The last months of the 2m EME activity were marked by problems with the SSPA’s antenna relay and a mechanical failure of the vertical rotor. Unfortunately I missed some very interesting EME-DXpeditions like PJ2T, TD9FYC and CR2EME.
After the problems could be solved (many thanks to my friend Karl-Heinz DH8WG for the great work on the rotor), the German DXpedition PJ6E could be logged on Monday April 23 as a new DXCC # 69. DF7KF and DM1AC had a great signal with only one 14 element XPol antenna.
Next was the first known activation from Kosovo on 2m, Z66EME. Uwe, DG8NCO, had several technical problems and with only an 8 element antenna on his side and with a bit of patience he was still good to work – DXCC # 70 for me.
On Friday evening, April 27, 2018, 7P8Z from Lesotho was next in line. Bernie, ZS4TX had travelled there for just 2 days and worked more than 100 stations via the moon on the first evening with his 2 x 18 element horizontally polarized antennas. DXCC # 71 could be celebrated.
Unfortunately, I missed the Italian DXpedition 3B8MS to Mauritius. The team had a lot of problems with noise all the time and so only very well equipped stations could be worked from there – no chance for my small single antenna EME station.
Beeing active on 2 m since 1973 with an interruption of more than 25 years I finally completed the “144 MHz WAC – Worked All Continents” last December and received the Award today.
Many thanks to 3V8ONU (Africa, CW-Meteor Scatter 1979), K1WHS (North America, CW-EME 1982), UG6AD (Asia, Sporadic E 1989), VK5APN (Oceania, JT65-EME 2017) and PY2GN (South America, JT65-EME 2017) for making this possible.
Back in 1983, that means 35 years ago, I completed the 432 MHz WAC just with CW-contacts. Now the question is: Which band is next for WAC?
Yesterday the 1296 MHz EME-Project reached a new milestone: After mounting a waterprooved box with preamp and protection relais close to the Septum feed during the past days I tried to listen off the moon for the first time. I asked Dan, HB9Q, if he could transmit some minutes for me with his 10m dish. And so he did. Holding the feed out of the basements window, pointing to the moon and HB9Q was copied easily with -26 dB in JT65c mode. Whow, what a feeling! Now I’m waiting for better weather for further setups.
The weather before Christmas was quiet and suitable for maintaining antennas. So I improved the matching of my 160m inverted L-antenna to get some more DXCC entities during the days off. Conditions on Top-Band were very good at a K-index of 1 and the signals, especially from Asia, were very loud in times. The following 6 new countries have been logged: Mozambique (C93PA), Azores (CU3EQ), Mongolia (JT1CO), South Korea (HL5IVL), Taiwan (BV1AP), Mexico (XE1TD). Also four new Zones for 160m WAZ (03 / 06 / 23 / 37) and seven new US-States for the 160m WAS were worked: Arkansas (K5GO), California (K6RW), Colorado (K0RF), Michigan (K8TLC), Minnesota (K0TT), Montana (KM7W) and Utah (WA7LNW). It was interesting to see how the terminus of the greyline correlated with the higher signal strengths (see picture).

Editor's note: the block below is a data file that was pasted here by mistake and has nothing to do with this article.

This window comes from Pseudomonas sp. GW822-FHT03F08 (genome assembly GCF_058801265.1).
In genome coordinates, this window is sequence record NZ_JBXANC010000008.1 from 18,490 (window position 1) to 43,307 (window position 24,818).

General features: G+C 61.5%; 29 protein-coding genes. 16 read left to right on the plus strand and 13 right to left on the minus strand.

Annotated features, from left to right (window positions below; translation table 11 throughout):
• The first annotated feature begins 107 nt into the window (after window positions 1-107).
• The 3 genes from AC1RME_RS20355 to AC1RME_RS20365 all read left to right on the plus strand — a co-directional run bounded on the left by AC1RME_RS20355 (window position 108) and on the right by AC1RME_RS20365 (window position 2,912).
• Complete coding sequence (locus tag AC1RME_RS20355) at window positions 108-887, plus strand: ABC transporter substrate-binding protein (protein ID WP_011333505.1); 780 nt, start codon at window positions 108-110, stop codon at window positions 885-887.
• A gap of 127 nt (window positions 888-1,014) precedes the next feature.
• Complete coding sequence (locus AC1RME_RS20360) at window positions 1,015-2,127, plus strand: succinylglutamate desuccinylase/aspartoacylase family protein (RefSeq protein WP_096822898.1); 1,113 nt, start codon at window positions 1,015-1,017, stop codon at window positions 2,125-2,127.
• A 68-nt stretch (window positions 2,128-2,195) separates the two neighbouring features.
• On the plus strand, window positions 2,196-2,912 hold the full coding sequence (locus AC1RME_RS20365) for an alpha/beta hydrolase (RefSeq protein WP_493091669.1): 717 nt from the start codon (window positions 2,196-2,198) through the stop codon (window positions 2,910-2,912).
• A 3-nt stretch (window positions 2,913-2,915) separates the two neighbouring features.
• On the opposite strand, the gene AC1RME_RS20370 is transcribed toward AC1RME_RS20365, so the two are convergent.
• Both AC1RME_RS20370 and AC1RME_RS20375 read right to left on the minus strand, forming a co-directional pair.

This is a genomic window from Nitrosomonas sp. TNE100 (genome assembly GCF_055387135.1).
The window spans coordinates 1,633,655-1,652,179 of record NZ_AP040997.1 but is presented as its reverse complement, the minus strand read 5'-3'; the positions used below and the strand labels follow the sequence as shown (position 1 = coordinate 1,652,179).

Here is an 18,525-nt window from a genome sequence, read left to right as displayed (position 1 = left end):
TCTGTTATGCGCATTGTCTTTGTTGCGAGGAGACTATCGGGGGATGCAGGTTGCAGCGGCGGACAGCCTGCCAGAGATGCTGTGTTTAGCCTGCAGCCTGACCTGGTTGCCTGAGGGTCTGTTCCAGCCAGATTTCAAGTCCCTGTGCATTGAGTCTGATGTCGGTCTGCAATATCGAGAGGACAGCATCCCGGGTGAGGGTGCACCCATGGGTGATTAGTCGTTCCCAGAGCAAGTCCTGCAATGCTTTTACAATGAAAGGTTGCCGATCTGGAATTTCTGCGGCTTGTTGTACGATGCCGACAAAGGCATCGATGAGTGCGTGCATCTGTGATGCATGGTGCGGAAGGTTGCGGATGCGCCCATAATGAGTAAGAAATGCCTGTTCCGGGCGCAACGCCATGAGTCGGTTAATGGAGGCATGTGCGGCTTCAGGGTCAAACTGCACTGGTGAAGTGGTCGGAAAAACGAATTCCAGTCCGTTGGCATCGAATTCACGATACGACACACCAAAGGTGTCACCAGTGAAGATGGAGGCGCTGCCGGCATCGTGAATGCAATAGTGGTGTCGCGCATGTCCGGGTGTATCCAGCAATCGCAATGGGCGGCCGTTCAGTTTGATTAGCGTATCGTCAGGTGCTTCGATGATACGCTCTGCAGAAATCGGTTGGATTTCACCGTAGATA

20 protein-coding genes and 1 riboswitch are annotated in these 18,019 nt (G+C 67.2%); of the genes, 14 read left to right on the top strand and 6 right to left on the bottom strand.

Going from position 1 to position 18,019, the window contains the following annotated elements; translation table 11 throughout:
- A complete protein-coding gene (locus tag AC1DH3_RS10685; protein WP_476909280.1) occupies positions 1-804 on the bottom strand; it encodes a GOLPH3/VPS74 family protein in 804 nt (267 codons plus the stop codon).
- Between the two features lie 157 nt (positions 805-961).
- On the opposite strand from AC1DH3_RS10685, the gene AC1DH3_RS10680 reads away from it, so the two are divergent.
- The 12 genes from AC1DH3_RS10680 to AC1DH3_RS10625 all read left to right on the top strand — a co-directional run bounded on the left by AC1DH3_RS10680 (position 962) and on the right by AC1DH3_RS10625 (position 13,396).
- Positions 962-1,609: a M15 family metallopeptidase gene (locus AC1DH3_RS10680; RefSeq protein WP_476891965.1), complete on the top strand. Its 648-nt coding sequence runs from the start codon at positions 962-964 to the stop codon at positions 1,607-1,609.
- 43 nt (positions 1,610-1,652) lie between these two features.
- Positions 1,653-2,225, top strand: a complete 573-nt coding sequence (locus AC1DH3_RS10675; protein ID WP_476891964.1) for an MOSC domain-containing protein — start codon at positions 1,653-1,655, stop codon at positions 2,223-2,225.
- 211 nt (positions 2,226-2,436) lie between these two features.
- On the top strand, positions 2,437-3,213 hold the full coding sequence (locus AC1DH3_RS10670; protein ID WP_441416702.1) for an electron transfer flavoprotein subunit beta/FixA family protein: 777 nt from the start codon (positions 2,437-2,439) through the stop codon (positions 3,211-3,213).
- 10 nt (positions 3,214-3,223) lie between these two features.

Talking about 2m I concentrated to EME during the days between Christmas and New Year. The moon was in good position with low degradation and finally 43 initial callsigns, several new WW-locator and two new DXCC entities found the way into the log. After several tries I was very happy to work Ricardo, LU7FA, on Dec. 27 for DXCC #67 and Bing, YC2MDU, on Dec. 31, 2017 for DXCC #68. It is interesting to mention that LU7FA has just 2 antennas and YC2MDU using just 400 W output. Two great belated Christmas gifts and a happy ending 2017.
Since I was not active on 144 MHz EME over the last 2 months due to vacations and other commitments, this weekend was a real goal. Conditions were excellent all weekend and Faraday was mostly cooperative.
At moonrise on Friday evening I completed a QSO with Australia, a very problematic direction from my location because of manmade noise at low elevation angels. Wayne, VK5APN, gave a new DXCC, new ODX with 15.528 km and finally the last missing continent Oceania. The second new DXCC this night was RA9CHL in the asian part of Russia.
On early Sunday morning, a QSO with the German one-man DXpedition V31EME and another new country, DXCC # 65, succeeded. Not easy to fight against so many well equipped multi-antenna-stations. Uwe, DG8NCO, did a really very good job and catched also weak signals out of the pileup.
Another highlight was a QSO with IK1FJI, Walter, who also works with only one Yagi. This completed my first 1 Yagi – 1 Yagi Moonbounce contact.
A total of more than 40 QSO’s and 38 initials were logged, a really great EME weekend. Listed details are here.
There was a lot of work to be done in the garden during the last weeks: No, not only mowing gras, but also a larger hole had to be excavated and filled with concrete. Then mounting a stable metal pole on it, a rotor and, of course, another antenna. An 8m long 12 element DK7ZB Yagi was the choice, 14.1 dBd gain. Not much at all for a 2m EME system, but we’ll see what’s possible.
On Saturday afternoon everything was ready to go for the first test. The automatic tracking system worked perfect and turned the antenna exactly to the moon, who was almost in the south. Just only 30 degrees elevation and almost 2 dB additional pathloss – not very promising. Will this be enough to hear someone?
It was enough! UA4AQL was easily detected in the waterfall, calling cq in JT65 mode. One periode calling and he came back to me – whow, what a good feeling! After this initial contact, four more QSO’s followed with LZ2FO, RX1AS, OH4LA and F4DJK.
Listed details are here.